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A while back I came across a Lightning Deal for the Dripo Coffee Maker. Of course I had to get one, especially since I had just been researching similar coffee makers for my Dutch Coffee article. Cold brewed coffee can be made by immersion technique, or by a cold drip technique (Dutch coffee). The Dripo falls into the latter category.
What’s in the box
The Dripo came attractively packaged in a faux milk carton and is solidly constructed. It is made of sturdy plastic and has a stainless steel mesh filter. The coffee maker doubles as a travel mug, so you can make your coffee, take out the coffee grounds basket, screw on the travel lid, and go.
Set up was fairly intuitive, although instructions were included. Coffee grounds are placed in the grounds basket which contains the mesh steel filter. The filter is very fine and keeps the coffee below from having much sediment at all. Only when I used finer grinds did I find a little bit of sediment in my cup.
How to use
To use the Dripo, place about 30g of coffee in the basket, and cover with a paper filter. The instructions state that wetting the grounds or paper filter is optional. I tried it both ways (see below for how that turned out). The purpose of the paper filter is to distribute the dripping water evenly throughout the coffee so it doesn’t just channel through the center.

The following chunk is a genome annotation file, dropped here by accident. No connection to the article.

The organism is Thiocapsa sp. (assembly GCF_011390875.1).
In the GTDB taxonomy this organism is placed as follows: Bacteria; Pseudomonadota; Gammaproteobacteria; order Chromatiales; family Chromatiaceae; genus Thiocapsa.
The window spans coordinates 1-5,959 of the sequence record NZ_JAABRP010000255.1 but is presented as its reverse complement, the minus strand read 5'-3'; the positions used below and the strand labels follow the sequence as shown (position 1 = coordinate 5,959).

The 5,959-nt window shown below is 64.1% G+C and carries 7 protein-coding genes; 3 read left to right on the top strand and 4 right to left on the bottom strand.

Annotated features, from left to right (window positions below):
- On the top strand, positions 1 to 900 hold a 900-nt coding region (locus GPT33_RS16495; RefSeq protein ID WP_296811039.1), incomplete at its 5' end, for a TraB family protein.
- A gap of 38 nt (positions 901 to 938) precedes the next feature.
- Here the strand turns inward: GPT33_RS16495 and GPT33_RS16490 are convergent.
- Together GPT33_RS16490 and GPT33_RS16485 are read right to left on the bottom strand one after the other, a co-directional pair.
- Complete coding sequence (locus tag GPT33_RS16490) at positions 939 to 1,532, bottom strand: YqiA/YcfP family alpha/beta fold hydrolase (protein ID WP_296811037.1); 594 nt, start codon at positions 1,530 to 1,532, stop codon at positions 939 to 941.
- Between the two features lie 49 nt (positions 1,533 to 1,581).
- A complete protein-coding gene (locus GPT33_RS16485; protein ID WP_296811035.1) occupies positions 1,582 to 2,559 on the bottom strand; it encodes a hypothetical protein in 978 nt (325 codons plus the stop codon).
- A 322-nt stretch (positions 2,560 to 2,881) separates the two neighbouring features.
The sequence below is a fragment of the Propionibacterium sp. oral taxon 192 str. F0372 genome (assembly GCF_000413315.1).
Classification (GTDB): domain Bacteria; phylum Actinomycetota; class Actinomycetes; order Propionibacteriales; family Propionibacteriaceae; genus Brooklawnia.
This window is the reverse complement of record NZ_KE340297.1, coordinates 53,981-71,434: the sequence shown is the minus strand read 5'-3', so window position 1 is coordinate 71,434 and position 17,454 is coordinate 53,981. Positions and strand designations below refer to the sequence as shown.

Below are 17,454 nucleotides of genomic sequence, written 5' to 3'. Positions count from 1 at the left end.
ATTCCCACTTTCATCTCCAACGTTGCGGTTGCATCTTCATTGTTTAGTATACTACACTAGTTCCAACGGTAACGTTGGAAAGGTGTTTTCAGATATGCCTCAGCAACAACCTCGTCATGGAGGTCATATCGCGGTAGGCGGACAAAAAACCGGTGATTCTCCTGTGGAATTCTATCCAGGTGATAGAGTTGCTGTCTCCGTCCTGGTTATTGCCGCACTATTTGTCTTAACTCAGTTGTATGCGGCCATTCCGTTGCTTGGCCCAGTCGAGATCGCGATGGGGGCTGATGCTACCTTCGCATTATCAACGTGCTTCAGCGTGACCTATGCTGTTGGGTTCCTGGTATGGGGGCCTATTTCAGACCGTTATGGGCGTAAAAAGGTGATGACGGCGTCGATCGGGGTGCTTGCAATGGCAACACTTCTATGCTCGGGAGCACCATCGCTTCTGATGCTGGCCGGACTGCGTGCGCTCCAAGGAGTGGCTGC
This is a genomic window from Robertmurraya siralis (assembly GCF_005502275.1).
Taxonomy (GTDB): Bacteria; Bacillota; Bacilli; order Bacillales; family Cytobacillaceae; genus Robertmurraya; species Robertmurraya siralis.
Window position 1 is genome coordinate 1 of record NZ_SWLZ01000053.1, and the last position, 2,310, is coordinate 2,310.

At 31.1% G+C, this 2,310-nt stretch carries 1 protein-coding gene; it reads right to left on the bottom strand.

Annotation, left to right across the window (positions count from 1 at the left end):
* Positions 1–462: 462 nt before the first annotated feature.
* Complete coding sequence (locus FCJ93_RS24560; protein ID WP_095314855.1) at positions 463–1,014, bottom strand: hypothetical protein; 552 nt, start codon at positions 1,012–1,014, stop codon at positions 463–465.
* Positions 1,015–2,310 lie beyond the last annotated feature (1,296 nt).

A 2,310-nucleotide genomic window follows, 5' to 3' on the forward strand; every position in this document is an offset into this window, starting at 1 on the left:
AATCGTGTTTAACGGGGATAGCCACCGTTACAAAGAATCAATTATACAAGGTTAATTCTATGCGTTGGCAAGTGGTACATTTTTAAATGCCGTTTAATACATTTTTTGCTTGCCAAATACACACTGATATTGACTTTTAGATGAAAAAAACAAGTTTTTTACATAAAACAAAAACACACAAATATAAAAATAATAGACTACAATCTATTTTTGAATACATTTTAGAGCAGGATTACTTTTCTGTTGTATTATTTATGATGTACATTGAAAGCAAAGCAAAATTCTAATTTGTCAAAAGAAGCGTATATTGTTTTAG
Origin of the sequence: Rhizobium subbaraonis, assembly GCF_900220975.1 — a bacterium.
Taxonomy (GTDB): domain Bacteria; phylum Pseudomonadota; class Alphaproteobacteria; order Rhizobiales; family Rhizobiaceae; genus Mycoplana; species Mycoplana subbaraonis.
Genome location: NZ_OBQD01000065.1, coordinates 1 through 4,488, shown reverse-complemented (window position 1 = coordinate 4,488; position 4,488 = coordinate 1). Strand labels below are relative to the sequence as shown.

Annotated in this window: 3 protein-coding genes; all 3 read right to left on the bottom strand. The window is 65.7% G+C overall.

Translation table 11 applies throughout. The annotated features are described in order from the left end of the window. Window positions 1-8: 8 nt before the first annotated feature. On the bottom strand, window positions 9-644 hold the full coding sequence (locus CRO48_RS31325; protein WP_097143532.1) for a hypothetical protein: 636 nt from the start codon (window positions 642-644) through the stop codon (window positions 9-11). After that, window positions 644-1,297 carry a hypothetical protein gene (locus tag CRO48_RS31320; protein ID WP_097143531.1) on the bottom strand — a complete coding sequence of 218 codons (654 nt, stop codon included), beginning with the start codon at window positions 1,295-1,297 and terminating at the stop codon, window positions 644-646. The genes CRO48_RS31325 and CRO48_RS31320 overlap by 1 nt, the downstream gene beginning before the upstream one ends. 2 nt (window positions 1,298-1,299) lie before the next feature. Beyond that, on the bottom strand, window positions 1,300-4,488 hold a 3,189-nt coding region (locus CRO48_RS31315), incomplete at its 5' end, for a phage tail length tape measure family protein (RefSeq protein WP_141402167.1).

Over the coffee basket is a place for the water receptacle. Fill it with ice and water. Screw that on, put the lid on, and let er drip. (Sorry). Within a minute, coffee was dripping through. It took about 4 hours for all the water to drip through at room temperature.
What I liked about the Dripo
- It is well constructed—all parts are sturdy. The mesh filter is understandably a little more fragile as it is hard to construct a filter that is both fine and tough.
- After using it a few times, I discovered there are handy markings on the coffee basket for 20, 30, and 40 g of coffee grounds.
- Coffee happens in much less time than with immersion technique, which requires at least 12 hours or more. With the Dripo, it took an average of 4 hours.